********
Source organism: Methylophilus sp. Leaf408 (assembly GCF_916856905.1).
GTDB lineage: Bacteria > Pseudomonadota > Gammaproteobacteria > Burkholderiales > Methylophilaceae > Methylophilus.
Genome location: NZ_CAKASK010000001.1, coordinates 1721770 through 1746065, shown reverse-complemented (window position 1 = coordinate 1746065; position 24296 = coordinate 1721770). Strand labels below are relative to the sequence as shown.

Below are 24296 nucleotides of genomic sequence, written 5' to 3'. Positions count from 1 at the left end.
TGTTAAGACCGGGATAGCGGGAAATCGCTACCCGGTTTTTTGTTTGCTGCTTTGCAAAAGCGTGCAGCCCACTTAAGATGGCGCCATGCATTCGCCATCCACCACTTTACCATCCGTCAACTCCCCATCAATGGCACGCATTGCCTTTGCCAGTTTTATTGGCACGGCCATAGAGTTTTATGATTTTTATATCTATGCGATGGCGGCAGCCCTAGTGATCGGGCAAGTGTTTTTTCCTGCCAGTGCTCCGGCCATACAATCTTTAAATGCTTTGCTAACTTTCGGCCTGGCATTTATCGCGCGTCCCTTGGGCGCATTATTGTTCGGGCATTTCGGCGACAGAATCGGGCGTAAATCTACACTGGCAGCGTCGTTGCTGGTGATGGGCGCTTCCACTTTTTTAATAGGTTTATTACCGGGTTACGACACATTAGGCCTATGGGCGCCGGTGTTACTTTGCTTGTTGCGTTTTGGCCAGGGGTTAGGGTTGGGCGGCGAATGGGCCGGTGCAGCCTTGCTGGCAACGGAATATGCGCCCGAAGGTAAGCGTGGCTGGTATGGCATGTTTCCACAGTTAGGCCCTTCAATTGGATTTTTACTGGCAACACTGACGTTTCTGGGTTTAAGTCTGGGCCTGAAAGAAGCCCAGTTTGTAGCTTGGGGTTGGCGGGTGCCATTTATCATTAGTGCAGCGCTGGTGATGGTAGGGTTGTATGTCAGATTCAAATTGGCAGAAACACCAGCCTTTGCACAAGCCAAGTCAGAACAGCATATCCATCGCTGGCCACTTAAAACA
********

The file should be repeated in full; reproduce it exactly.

Source organism: Methylophilus sp. Leaf408 (assembly GCF_916856905.1).
GTDB lineage: Bacteria > Pseudomonadota > Gammaproteobacteria > Burkholderiales > Methylophilaceae > Methylophilus.
Genome location: NZ_CAKASK010000001.1, coordinates 1721770 through 1746065, shown reverse-complemented (window position 1 = coordinate 1746065; position 24296 = coordinate 1721770). Strand labels below are relative to the sequence as shown.

Below are 24296 nucleotides of genomic sequence, written 5' to 3'. Positions count from 1 at the left end.
TGTTAAGACCGGGATAGCGGGAAATCGCTACCCGGTTTTTTGTTTGCTGCTTTGCAAAAGCGTGCAGCCCACTTAAGATGGCGCCATGCATTCGCCATCCACCACTTTACCATCCGTCAACTCCCCATCAATGGCACGCATTGCCTTTGCCAGTTTTATTGGCACGGCCATAGAGTTTTATGATTTTTATATCTATGCGATGGCGGCAGCCCTAGTGATCGGGCAAGTGTTTTTTCCTGCCAGTGCTCCGGCCATACAATCTTTAAATGCTTTGCTAACTTTCGGCCTGGCATTTATCGCGCGTCCCTTGGGCGCATTATTGTTCGGGCATTTCGGCGACAGAATCGGGCGTAAATCTACACTGGCAGCGTCGTTGCTGGTGATGGGCGCTTCCACTTTTTTAATAGGTTTATTACCGGGTTACGACACATTAGGCCTATGGGCGCCGGTGTTACTTTGCTTGTTGCGTTTTGGCCAGGGGTTAGGGTTGGGCGGCGAATGGGCCGGTGCAGCCTTGCTGGCAACGGAATATGCGCCCGAAGGTAAGCGTGGCTGGTATGGCATGTTTCCACAGTTAGGCCCTTCAATTGGATTTTTACTGGCAACACTGACGTTTCTGGGTTTAAGTCTGGGCCTGAAAGAAGCCCAGTTTGTAGCTTGGGGTTGGCGGGTGCCATTTATCATTAGTGCAGCGCTGGTGATGGTAGGGTTGTATGTCAGATTCAAATTGGCAGAAACACCAGCCTTTGCACAAGCCAAGTCAGAACAGCATATCCATCGCTGGCCACTTAAAACA